[Computer-go] Zen resignation positions

Darren Cook darren at dcook.org
Mon Dec 10 16:07:39 PST 2012


> How much [effort] to determine whether there are multiple peaks? 

The Shapiro-Wilk test can give you a probability of how non-normal the
distribution is:
  http://en.wikipedia.org/wiki/Shapiro%E2%80%93Wilk_test

As an R example, here is some test data:
  set.seed(7);
  data <- c(rnorm(2000,0,40),rnorm(2500, 0, 20), rnorm(400, 40, 5));
  hist(data,breaks=200)

and running shapiro.test(data) gives me:
  W = 0.9939, p-value = 1.184e-13

The lower the p-value the more it thinks it is not a normal curve. The
extreme result is interesting, as the graph looks "roughly normal" to me.

(The Wikipedia page lists alternative tests, which can be found in the R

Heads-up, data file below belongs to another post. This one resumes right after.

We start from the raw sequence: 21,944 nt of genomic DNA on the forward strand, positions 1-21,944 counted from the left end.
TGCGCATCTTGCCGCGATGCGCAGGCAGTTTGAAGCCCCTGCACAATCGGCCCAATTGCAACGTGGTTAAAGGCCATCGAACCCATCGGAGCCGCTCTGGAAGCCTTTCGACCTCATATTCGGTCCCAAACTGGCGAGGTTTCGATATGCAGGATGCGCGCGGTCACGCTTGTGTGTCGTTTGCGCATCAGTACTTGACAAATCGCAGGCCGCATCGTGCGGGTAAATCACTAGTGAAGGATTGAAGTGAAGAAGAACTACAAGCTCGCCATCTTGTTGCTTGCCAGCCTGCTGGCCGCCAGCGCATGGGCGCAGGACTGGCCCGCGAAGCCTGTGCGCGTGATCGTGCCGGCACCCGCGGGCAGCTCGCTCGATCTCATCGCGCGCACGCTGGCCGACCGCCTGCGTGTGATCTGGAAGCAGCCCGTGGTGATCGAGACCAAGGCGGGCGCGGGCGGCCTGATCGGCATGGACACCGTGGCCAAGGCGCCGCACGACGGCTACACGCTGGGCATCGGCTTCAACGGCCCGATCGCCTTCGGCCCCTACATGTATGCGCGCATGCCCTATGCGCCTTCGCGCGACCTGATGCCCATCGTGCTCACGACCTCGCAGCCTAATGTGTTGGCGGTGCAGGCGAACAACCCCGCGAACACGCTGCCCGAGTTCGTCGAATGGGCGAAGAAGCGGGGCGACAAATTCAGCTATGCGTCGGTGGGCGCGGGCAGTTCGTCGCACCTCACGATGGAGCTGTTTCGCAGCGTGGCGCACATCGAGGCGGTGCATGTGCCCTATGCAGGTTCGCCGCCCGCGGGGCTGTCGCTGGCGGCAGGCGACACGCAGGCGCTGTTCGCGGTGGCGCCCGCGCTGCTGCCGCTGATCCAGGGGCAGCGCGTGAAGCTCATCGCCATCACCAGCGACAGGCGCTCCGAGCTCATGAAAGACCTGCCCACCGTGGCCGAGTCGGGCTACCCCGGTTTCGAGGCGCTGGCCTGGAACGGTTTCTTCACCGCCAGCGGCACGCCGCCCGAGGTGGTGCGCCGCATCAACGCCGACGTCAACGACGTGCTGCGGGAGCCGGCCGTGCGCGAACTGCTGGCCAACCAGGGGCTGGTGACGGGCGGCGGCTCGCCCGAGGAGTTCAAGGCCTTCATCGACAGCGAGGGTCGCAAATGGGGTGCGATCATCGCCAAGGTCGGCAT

nortest package apparently. I've no idea of CPU effort required for each
of them.)

> Now the tough question: How can this information be used to improve move selection? 

One approach, not at all sophisticated, is better time management: spend
less time on normal distributions, more time when the distribution is
messy.  (But I wonder if more time will just make the two peaks stand
out more?)

Darren

-- 
Darren Cook, Software Researcher/Developer

http://dcook.org/work/ (About me and my work)
http://dcook.org/blogs.html (My blogs and articles)



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